Let us first read this wonderful passage by Melinda Selmys:
“Without the existence of a rich set of criteria for evaluating the application of time, money quickly becomes the lowest common denominator that defines whether or not time is being spent in a worthwhile manner. Instead of leisure time, people have “down time” or “time off,” just enough that they can rest and get back to work. Even then, leisure pursuits are required to justify themselves in monetary terms: education becomes a means of securing a better job, socialization becomes networking, the arts become a vehicle for advertising. Time at work is measured in the same terms, and people end up valuing their work not in terms of its products or its purposes, but merely in terms of the hourly wage. This causes people to willingly forgo opportunities to do things which they love and which provide them with a sense of deep satisfaction, because they would rather have a better paying position. The fact that things are beautiful, meaningful, and interesting in and of themselves ceases to be a sufficient reason for pursuing them.
It is a mistake to think of this primarily as a consequence of individual avarice. People have a deep, ingrained impulse to work to serve the common good, and they will naturally seek validation for their work through practices of cultural valuation. It is very difficult to feel justified in pursuing ends which society does not explicitly value. In a culture where the value of time and the value of life are measured primarily in economic terms, people feel morally compelled to spend their time in the most efficient possible way in order to produce economic rewards. Time that does not serve the improvement of one’s “quality of life” or “standard of living” as measured in monetary terms is seen as a “waste of time,” a frivolous and probably slothful luxury. As a result, men and women in all good conscience become enslaved to boredom and tedium, their lives slowly ground up in Mammon’s golden jaw.”
– extracted from the chapter titled, Low Interest, pages 78 and 79, from the book, Slave of Two Masters
This is particularly pertinent in prosperous Singapore where even young kids in elementary school know that the reason for their education is “to be able to get a good job”. I must say that this book is one refreshing read because it points out the fact that we can only ultimately trust in God to provide and should not trust in money. For the average Christian steeped in consumerism, it is a difficult truth to swallow.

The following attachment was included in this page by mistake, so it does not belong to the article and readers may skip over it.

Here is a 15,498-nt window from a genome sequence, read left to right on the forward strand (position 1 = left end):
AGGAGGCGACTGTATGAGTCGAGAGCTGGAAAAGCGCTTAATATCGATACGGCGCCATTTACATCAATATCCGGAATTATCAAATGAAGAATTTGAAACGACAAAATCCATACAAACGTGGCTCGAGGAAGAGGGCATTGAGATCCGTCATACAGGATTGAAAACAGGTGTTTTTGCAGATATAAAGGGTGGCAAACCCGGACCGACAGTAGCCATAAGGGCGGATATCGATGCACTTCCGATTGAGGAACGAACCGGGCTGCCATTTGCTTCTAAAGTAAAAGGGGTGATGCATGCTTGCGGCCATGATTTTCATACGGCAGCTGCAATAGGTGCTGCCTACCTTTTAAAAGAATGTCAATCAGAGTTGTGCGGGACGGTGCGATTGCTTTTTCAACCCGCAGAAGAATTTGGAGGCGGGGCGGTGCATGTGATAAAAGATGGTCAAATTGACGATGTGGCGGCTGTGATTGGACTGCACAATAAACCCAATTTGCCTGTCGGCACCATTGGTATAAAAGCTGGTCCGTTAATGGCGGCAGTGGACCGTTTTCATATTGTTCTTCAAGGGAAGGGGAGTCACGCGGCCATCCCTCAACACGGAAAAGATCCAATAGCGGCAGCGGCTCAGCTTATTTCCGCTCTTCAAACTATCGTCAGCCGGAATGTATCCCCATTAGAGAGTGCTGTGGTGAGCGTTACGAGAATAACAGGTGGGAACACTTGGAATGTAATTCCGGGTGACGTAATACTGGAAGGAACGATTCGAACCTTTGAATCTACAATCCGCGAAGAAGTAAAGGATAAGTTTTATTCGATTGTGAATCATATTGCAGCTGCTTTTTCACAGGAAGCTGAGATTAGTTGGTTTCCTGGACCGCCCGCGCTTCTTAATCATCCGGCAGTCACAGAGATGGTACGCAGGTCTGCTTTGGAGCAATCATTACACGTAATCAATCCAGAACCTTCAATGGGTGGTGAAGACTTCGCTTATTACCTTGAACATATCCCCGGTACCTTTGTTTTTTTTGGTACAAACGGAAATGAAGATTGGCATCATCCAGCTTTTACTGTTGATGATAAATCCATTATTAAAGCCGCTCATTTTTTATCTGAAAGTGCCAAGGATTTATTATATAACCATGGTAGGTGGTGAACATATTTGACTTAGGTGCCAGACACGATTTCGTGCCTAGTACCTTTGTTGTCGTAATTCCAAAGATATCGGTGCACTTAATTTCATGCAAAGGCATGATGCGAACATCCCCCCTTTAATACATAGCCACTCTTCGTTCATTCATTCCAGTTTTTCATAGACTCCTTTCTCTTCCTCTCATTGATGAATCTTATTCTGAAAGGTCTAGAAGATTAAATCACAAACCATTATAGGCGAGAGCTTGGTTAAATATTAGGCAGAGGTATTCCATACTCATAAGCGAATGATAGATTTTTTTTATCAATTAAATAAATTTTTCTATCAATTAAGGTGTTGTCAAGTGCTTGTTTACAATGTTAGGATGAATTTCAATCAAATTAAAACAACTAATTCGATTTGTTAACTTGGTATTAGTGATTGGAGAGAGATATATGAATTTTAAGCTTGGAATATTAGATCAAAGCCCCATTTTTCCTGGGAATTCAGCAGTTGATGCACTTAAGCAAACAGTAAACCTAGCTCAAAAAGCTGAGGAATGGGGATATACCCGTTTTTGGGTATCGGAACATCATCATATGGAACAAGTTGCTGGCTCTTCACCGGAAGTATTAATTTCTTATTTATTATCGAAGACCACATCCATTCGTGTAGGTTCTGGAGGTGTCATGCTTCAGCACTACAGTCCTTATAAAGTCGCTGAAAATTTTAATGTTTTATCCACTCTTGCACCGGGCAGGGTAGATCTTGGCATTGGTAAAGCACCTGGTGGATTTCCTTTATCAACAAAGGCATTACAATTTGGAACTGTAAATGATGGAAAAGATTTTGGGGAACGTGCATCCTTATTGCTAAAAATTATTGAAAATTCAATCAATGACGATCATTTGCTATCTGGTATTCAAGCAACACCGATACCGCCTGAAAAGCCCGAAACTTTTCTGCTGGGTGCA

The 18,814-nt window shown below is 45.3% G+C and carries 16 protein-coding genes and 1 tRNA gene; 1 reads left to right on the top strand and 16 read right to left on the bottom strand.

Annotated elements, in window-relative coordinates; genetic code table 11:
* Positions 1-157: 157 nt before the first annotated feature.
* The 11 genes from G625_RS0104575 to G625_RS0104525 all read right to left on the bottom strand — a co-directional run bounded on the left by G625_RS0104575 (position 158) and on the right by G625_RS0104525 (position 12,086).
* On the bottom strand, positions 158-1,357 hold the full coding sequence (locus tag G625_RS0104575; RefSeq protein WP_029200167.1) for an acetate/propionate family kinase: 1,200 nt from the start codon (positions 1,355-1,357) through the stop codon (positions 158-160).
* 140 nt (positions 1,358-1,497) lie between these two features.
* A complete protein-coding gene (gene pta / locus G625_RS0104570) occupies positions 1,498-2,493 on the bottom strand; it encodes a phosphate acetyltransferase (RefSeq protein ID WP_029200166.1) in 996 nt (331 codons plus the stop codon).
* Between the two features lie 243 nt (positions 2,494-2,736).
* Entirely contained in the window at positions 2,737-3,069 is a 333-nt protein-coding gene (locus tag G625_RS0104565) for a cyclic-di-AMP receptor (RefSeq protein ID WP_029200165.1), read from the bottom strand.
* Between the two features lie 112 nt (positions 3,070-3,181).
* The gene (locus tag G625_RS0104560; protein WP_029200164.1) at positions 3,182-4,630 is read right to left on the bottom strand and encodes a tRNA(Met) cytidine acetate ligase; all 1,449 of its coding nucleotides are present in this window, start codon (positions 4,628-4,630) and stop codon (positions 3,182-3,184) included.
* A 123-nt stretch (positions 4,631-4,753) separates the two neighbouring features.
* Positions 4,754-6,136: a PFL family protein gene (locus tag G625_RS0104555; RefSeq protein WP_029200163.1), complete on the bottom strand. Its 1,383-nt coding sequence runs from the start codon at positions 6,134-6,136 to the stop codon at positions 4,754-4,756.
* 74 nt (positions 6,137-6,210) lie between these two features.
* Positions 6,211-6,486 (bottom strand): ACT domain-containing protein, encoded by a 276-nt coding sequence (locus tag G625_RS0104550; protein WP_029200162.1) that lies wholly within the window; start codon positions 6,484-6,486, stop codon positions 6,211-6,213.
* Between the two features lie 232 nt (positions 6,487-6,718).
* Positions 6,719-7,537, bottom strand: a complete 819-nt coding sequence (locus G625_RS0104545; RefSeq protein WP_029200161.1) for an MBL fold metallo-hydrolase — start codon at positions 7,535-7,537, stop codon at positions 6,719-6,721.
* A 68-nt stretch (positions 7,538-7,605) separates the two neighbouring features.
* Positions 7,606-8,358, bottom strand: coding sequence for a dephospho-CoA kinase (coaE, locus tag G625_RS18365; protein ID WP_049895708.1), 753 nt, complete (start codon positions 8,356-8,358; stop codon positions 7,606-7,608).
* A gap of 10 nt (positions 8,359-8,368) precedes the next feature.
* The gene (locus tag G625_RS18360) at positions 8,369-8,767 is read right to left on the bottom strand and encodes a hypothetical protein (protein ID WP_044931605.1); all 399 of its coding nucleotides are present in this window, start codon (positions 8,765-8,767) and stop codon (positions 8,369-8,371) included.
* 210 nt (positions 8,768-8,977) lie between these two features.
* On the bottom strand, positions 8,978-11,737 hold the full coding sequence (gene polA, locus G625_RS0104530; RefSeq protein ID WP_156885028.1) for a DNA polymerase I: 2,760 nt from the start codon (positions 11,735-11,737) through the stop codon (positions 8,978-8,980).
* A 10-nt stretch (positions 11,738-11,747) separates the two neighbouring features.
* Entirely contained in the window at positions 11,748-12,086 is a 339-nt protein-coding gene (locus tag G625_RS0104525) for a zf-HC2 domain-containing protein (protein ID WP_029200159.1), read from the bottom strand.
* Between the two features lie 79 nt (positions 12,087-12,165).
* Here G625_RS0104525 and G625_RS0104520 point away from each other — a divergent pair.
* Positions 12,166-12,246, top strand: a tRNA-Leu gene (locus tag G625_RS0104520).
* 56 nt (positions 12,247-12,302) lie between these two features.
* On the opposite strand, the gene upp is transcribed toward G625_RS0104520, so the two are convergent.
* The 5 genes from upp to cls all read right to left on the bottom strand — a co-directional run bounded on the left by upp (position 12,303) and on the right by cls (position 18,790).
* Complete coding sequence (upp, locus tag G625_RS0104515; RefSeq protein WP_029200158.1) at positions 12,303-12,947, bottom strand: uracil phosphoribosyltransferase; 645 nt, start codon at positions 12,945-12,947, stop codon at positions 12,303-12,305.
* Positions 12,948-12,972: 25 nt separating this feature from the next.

I decided to blog about this to remind myself of how I unknowingly let myself serve Mammon instead of trusting in God for my provision.
Earlier this year, after quitting my previous job at the end of last year, I was sleeping 12 hours a day and suffering from low-grade anxiety all through Christmas and New Year. The reason for that? I was worried that I wouldn’t have enough to live on. I was so nervous and depressed that I missed my period and that has not happened in years.
I am thankful that God has proven Himself faithful and has all these while provided me with sufficient income to support a comfortable life. Looking back, I am reminded of how God tells us not to worry and look to at the birds of the air and how He takes care of them. Here’s the exact passage:
25 “Therefore I say to you, do not worry about your life, what you will eat or what you will drink; nor about your body, what you will put on. Is not life more than food and the body more than clothing? 26 Look at the birds of the air, for they neither sow nor reap nor gather into barns; yet your heavenly Father feeds them. Are you not of more value than they?27 Which of you by worrying can add one cubit to his stature?
28 “So why do you worry about clothing? Consider the lilies of the field, how they grow: they neither toil nor spin; 29 and yet I say to you that even Solomon in all his glory was not arrayed like one of these. 30 Now if God so clothes the grass of the field, which today is, and tomorrow is thrown into the oven, will He not much more clothe you, O you of little faith?
31 “Therefore do not worry, saying, ‘What shall we eat?’ or ‘What shall we drink?’ or ‘What shall we wear?’ 32 For after all these things the Gentiles seek. For your heavenly Father knows that you need all these things. 33 But seek first the kingdom of God and His righteousness, and all these things shall be added to you. 34 Therefore do not worry about tomorrow, for tomorrow will worry about its own things. Sufficient for the day is its own trouble.
– Matthew 6:25-34 (New King James Version)
But I had been blinded by the people around me and their negativity that I let the world rather than the word of God frame my mind.
I find that it seems inevitable for us Singaporeans to measure everything in terms of money because that was what made the nation prosperous in the first place – a hard-nosed, no nonsense approach to nation building focused on job creation and foreign investment. That’s great really, but it seems to have bred in us a healthy love for money.
When I read Mother Teresa’s biography, I was struck by how one of the vows that the nuns under her charge had to take was a vow of poverty. And look at how influential her ministry was. God truly provided for her.
Now of course parents need to provide for their children, and adults for their elderly parents. That is only what is right. But generally, do we spend too much on things we do not need? On vacations that might only bring us temporary joy? I don’t know and I certainly do not have the answers to that. All I can do is to evaluate the choices I make in my day-to-day life and live the best I know how. I want to live a life not dictated by money but one that is meaningful and whole.